The labor problem of the early 20th century—low wages for long hours of dangerous work under autocratic supervision and periods of insecurity—can be traced to four possible underlying causes: market failures, poor management, unequal bargaining power between employers and individual employees, or the domination of labor by the capitalist class. In turn, these lead to four different views of labor unions (see Table 2.2 ). Underlying these views are three fundamental assumptions about how markets work and the nature of employment:
1. Is labor just a commodity?
2. Are employers and employees equals in competitive labor markets?
3. What is the nature of conflict between employers and employees?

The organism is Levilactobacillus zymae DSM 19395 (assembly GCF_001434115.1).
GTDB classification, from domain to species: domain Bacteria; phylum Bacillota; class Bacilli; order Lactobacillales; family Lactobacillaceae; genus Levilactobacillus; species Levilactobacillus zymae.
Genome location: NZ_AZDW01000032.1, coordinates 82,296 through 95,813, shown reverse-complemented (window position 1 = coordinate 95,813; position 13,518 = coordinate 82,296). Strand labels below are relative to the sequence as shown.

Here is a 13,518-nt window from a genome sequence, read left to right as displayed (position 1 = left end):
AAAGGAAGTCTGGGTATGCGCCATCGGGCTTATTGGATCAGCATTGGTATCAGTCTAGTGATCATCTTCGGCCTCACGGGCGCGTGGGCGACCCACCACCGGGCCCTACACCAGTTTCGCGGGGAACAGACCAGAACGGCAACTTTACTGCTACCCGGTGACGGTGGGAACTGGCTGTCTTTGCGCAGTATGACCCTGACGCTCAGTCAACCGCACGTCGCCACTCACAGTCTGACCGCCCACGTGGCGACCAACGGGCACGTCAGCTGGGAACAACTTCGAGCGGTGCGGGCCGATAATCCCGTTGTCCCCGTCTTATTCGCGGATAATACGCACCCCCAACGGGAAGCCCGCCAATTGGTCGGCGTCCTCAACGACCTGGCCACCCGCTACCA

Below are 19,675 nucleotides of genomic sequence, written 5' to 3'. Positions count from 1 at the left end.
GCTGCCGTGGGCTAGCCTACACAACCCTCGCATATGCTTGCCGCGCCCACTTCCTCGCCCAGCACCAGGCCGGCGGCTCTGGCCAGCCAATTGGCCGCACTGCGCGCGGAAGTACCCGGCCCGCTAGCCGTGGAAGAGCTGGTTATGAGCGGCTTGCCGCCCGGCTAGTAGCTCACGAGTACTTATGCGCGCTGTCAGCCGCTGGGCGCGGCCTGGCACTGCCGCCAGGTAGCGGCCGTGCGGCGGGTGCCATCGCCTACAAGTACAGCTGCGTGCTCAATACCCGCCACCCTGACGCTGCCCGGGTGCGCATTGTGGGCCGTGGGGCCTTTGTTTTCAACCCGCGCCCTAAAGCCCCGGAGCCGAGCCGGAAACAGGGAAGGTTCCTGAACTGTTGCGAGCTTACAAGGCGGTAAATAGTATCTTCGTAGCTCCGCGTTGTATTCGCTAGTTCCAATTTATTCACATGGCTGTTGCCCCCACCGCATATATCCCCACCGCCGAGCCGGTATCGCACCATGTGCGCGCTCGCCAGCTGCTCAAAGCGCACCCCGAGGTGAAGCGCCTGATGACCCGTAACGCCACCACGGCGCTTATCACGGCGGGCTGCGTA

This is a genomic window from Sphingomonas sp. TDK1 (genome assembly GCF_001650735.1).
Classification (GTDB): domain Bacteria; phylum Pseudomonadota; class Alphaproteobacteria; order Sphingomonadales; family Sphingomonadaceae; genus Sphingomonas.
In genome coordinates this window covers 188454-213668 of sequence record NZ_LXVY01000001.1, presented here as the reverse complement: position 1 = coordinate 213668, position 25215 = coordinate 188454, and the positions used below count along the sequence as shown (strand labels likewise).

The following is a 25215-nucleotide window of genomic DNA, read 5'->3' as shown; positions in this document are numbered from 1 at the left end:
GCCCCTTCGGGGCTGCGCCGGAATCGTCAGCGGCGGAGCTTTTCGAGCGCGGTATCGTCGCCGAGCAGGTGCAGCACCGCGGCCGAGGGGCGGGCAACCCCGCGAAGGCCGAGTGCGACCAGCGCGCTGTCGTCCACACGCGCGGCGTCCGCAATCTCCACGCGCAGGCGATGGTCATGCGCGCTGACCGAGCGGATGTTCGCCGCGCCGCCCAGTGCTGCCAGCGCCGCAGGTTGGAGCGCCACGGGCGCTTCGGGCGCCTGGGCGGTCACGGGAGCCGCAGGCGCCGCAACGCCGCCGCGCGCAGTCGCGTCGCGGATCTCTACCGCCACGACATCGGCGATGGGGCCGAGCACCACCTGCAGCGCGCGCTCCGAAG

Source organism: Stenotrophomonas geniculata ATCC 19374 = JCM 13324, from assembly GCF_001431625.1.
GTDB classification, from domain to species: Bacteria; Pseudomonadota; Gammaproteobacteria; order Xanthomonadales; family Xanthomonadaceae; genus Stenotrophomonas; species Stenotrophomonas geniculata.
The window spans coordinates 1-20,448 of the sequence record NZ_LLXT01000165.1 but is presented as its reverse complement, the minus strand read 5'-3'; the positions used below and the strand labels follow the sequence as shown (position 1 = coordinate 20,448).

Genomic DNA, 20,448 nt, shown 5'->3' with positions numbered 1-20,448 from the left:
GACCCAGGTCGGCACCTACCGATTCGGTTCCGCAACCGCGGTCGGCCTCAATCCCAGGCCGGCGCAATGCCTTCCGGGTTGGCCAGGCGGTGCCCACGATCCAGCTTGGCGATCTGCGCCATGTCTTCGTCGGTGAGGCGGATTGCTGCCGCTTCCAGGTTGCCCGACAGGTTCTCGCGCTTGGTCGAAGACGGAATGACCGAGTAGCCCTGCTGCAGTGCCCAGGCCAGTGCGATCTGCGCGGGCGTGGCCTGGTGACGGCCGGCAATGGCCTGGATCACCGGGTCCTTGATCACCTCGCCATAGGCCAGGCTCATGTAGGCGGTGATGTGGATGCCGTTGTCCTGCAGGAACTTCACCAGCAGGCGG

Each of the four schools of thought answers these questions differently. First, what is the nature of labor? Mainstream economics views the purpose of the economic system as consumption. Work is an unpleasant activity that one endures only to earn money, which can then be used to buy things (including leisure), but it does not provide intrinsic rewards. Labor is just another commodity or machine in the production process. The other three schools (human resource management, industrial relations, and critical industrial relations) reject the belief that labor is just a commodity and instead see labor as human beings with aspirations, feelings, and rights. Work fulfills important psychological and social needs and provides more than extrinsic, monetary rewards that support consumerism.